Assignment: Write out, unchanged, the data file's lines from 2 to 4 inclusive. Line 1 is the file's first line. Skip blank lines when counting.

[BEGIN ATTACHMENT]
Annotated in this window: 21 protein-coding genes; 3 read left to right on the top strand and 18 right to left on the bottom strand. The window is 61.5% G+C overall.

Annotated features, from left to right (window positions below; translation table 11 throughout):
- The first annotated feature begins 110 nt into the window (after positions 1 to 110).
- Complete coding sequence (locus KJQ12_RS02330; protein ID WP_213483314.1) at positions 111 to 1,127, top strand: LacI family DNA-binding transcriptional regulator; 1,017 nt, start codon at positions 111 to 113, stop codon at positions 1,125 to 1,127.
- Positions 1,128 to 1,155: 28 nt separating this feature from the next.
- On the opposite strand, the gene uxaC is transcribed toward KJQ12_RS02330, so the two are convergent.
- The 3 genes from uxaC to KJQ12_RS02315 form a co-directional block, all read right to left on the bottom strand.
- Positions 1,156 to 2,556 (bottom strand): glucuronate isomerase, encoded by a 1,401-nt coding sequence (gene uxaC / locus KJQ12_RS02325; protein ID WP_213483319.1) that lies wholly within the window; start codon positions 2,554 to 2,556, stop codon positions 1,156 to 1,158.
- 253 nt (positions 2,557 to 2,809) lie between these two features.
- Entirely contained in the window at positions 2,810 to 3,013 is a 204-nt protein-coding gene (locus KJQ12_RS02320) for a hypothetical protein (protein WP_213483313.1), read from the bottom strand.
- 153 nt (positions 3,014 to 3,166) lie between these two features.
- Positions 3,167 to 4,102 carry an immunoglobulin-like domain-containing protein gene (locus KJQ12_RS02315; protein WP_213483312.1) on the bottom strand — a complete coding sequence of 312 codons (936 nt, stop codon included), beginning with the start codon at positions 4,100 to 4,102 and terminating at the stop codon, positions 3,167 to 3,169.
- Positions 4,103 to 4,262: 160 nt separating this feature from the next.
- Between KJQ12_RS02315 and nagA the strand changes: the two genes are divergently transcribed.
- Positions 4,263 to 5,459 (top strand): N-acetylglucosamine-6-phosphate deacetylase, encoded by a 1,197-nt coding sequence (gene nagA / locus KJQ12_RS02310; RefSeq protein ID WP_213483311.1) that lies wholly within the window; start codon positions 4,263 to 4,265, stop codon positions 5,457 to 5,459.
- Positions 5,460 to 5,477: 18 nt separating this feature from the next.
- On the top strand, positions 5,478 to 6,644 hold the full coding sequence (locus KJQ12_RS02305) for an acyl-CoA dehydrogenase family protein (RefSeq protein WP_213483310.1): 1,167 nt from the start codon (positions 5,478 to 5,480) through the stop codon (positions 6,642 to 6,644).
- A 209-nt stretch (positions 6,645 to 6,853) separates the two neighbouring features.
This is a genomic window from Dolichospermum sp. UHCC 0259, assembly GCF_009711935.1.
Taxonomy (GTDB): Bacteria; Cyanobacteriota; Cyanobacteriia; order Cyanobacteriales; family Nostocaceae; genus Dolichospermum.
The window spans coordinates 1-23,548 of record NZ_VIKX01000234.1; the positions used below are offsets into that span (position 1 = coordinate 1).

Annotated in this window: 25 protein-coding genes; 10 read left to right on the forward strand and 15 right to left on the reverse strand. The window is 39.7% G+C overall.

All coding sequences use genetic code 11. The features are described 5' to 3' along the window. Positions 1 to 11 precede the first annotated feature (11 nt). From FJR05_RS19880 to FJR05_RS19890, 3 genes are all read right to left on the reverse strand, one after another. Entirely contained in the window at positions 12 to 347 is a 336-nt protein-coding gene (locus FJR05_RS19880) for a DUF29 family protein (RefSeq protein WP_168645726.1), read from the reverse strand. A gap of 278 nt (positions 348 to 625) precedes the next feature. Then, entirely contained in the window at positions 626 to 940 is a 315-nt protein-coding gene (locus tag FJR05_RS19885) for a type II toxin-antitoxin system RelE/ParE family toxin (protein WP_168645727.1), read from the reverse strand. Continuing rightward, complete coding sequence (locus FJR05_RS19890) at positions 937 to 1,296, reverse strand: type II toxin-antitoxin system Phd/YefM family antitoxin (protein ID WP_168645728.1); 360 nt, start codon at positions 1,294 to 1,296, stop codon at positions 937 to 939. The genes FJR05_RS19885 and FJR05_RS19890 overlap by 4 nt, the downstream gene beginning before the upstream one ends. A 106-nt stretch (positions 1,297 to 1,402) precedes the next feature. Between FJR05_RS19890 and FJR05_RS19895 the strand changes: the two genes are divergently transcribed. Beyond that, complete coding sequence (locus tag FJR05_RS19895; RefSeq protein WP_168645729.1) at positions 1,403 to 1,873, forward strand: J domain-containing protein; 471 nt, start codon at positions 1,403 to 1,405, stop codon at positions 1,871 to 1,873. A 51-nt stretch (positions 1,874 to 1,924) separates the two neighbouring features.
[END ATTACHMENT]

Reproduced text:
Annotated features, from left to right (window positions below; translation table 11 throughout):
- The first annotated feature begins 110 nt into the window (after positions 1 to 110).
- Complete coding sequence (locus KJQ12_RS02330; protein ID WP_213483314.1) at positions 111 to 1,127, top strand: LacI family DNA-binding transcriptional regulator; 1,017 nt, start codon at positions 111 to 113, stop codon at positions 1,125 to 1,127.